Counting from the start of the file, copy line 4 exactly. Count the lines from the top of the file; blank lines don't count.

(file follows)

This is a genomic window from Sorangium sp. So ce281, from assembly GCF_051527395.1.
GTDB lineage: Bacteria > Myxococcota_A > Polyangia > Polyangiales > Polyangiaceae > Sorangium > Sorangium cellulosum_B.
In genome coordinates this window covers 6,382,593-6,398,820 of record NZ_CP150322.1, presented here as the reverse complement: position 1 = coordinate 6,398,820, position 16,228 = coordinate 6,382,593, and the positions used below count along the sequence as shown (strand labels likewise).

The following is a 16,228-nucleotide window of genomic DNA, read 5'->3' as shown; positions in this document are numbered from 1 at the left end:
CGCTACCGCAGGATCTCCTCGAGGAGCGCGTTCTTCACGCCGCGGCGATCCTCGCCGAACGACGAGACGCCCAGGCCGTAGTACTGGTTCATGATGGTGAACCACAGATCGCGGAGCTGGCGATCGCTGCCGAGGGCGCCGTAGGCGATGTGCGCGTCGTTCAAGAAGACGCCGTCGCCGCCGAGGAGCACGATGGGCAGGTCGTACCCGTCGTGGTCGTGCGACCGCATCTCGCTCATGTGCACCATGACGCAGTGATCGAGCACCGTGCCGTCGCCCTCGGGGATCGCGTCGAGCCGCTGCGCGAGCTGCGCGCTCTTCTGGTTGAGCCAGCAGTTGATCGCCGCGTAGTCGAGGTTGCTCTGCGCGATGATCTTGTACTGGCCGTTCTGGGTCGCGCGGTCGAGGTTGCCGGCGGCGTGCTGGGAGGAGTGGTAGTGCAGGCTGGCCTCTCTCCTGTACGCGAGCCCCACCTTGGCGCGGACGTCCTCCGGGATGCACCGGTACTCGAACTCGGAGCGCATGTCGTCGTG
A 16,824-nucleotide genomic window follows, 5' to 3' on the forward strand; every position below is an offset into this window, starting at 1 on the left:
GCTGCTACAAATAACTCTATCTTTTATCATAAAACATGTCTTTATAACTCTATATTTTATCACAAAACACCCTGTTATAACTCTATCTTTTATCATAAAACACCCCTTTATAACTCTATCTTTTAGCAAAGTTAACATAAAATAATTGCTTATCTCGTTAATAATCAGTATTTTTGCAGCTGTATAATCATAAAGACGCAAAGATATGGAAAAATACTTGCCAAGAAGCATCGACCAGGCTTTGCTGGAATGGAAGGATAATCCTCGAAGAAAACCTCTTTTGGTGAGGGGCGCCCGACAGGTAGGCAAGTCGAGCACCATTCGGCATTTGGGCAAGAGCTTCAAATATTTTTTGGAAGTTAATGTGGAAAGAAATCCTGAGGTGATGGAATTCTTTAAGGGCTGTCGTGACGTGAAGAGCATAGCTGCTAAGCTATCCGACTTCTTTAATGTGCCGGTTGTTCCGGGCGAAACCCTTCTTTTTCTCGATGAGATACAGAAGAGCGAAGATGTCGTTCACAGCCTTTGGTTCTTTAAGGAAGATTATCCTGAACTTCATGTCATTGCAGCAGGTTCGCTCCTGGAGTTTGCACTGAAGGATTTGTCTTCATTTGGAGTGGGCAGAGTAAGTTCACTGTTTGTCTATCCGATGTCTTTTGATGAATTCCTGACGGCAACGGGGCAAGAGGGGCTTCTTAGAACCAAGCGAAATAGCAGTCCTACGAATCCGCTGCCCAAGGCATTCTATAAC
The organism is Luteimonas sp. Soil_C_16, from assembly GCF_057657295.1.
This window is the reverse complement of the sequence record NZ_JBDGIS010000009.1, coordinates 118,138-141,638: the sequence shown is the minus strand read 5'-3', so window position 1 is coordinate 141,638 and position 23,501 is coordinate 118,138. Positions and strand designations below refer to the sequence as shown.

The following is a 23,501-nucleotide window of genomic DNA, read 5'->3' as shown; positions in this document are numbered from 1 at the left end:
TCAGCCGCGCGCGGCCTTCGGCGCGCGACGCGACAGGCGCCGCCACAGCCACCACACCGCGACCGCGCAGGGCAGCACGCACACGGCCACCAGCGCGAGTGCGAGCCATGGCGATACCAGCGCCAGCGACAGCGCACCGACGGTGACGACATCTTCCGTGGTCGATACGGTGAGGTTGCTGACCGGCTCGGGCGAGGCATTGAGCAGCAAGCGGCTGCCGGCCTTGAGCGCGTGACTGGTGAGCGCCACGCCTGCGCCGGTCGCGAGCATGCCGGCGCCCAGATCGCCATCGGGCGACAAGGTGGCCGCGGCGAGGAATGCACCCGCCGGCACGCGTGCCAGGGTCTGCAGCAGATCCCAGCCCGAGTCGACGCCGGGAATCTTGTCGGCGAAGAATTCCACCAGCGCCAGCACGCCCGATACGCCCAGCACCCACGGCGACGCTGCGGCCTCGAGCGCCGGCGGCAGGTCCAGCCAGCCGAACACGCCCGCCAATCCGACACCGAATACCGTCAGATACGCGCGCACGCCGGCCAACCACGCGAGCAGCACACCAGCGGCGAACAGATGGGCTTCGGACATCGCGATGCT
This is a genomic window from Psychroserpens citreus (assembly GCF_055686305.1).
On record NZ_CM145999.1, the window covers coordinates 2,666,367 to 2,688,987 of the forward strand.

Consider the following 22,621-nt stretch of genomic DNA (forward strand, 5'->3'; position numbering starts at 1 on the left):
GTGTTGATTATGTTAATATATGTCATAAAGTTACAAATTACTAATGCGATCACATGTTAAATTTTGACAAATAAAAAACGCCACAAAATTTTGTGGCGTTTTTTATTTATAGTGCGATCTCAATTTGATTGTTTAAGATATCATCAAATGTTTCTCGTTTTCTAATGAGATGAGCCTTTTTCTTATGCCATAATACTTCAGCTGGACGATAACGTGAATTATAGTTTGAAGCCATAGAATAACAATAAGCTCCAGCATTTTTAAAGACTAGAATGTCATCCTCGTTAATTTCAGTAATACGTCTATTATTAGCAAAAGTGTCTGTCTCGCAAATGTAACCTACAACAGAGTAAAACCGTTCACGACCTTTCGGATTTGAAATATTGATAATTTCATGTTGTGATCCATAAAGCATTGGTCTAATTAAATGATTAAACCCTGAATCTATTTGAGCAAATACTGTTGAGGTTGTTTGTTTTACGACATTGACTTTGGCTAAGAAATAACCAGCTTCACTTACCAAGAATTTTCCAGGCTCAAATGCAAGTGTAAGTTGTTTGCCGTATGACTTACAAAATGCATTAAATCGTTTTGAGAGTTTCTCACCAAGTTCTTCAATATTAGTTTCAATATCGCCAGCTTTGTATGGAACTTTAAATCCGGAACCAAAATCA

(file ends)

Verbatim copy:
The following is a 16,228-nucleotide window of genomic DNA, read 5'->3' as shown; positions in this document are numbered from 1 at the left end: